When a participle and the noun that comes before it together forms an independent phrase, the structure is often called an absolute phrase.
Examples of absolute phrases are given below.
Weather permitting we shall meet in the evening.
Here the phrase ‘weather permitting’ is an example of an absolute phrase.
God willing we shall meet again.
Here the phrase ‘God willing’ is an example of an absolute phrase.
More examples of absolute phrases are given below.
The weather being fine, we went out for a picnic.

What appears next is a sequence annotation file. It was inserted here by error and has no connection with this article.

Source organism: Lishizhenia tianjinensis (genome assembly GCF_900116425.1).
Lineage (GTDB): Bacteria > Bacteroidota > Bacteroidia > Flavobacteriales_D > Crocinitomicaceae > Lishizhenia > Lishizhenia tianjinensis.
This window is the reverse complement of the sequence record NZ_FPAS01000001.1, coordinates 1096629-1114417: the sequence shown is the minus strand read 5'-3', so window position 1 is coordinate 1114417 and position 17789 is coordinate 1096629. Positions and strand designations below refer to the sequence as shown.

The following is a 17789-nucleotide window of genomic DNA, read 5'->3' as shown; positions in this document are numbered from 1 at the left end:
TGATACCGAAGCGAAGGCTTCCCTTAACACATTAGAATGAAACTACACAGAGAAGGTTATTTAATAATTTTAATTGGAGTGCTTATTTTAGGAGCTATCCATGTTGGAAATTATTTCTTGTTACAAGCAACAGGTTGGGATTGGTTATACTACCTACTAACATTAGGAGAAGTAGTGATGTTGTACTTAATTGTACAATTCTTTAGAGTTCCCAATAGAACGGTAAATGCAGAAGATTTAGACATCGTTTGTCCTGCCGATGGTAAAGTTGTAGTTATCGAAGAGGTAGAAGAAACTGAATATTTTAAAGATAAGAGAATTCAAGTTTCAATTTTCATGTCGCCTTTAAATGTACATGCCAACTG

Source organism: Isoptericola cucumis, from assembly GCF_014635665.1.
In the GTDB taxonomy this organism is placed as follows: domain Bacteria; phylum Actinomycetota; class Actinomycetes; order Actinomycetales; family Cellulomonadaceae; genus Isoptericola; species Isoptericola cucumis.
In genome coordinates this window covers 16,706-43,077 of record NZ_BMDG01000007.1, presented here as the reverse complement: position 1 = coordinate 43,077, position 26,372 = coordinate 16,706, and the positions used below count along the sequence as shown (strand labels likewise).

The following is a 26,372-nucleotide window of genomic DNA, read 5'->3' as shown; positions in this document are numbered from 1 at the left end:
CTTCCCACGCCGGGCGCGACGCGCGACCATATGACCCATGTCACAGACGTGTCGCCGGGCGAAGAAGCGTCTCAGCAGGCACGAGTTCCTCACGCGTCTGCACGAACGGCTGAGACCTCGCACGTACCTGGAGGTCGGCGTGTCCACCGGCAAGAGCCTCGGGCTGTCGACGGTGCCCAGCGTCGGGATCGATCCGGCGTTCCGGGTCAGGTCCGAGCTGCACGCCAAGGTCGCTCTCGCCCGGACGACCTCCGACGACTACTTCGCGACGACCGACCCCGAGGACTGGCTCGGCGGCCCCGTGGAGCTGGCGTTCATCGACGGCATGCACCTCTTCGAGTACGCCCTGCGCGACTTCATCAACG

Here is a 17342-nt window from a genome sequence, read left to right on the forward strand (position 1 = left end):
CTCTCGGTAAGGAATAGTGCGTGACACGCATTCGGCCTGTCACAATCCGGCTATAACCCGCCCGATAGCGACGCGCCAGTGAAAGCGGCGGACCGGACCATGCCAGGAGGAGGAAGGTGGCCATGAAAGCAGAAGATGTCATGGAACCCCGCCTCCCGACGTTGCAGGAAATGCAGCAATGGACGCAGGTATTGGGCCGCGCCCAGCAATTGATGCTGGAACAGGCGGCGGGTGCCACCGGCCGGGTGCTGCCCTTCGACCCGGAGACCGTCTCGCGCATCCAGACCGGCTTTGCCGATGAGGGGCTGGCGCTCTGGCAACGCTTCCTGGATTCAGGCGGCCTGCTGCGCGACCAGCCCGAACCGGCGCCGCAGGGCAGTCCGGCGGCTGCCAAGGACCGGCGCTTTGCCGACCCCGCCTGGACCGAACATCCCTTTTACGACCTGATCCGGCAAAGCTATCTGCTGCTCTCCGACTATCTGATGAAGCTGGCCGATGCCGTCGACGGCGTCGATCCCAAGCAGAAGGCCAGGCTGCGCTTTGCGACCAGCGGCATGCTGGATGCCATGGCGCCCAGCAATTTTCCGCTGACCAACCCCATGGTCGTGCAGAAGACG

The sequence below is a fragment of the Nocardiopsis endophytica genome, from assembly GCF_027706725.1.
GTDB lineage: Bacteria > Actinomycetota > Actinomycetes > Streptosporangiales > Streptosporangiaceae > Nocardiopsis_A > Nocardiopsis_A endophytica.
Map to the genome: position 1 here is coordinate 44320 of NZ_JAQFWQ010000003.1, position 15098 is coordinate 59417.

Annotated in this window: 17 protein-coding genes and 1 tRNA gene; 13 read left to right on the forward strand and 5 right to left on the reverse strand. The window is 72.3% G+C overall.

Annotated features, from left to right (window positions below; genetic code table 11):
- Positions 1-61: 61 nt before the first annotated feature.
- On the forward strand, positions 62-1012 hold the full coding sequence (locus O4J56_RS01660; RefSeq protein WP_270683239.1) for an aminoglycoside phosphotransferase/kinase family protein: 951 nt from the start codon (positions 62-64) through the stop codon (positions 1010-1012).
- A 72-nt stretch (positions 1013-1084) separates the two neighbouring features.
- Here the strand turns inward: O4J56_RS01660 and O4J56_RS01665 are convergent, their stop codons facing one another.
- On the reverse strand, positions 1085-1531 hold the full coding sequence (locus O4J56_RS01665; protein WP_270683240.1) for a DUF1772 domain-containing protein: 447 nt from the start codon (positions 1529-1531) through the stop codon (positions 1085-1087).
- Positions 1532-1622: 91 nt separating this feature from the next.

The sun having risen, we set out on our journey.
Absolute phrases are used to combine two clauses that have different subjects.
Study the examples given below.
The visitors left. We went to bed.
Here the two sentences have different subjects. Still, we can combine them using a participle.
The visitors having left, we went to bed.
Another example is given below.
It was a stormy day. We stayed inside the house.
It being a stormy day, we stayed inside the house.
We can change an absolute phrase into a subordinate adverb clause of time, condition, cause or concession.
Weather permitting can be changed into ‘If weather permits…’
If weather permits, we shall meet in the meeting.
If God wills, we shall meet again.
As the weather was fine, we went out for a picnic.
After the sun had risen, we set out on our journey.
After the visitors had left, we went to bed.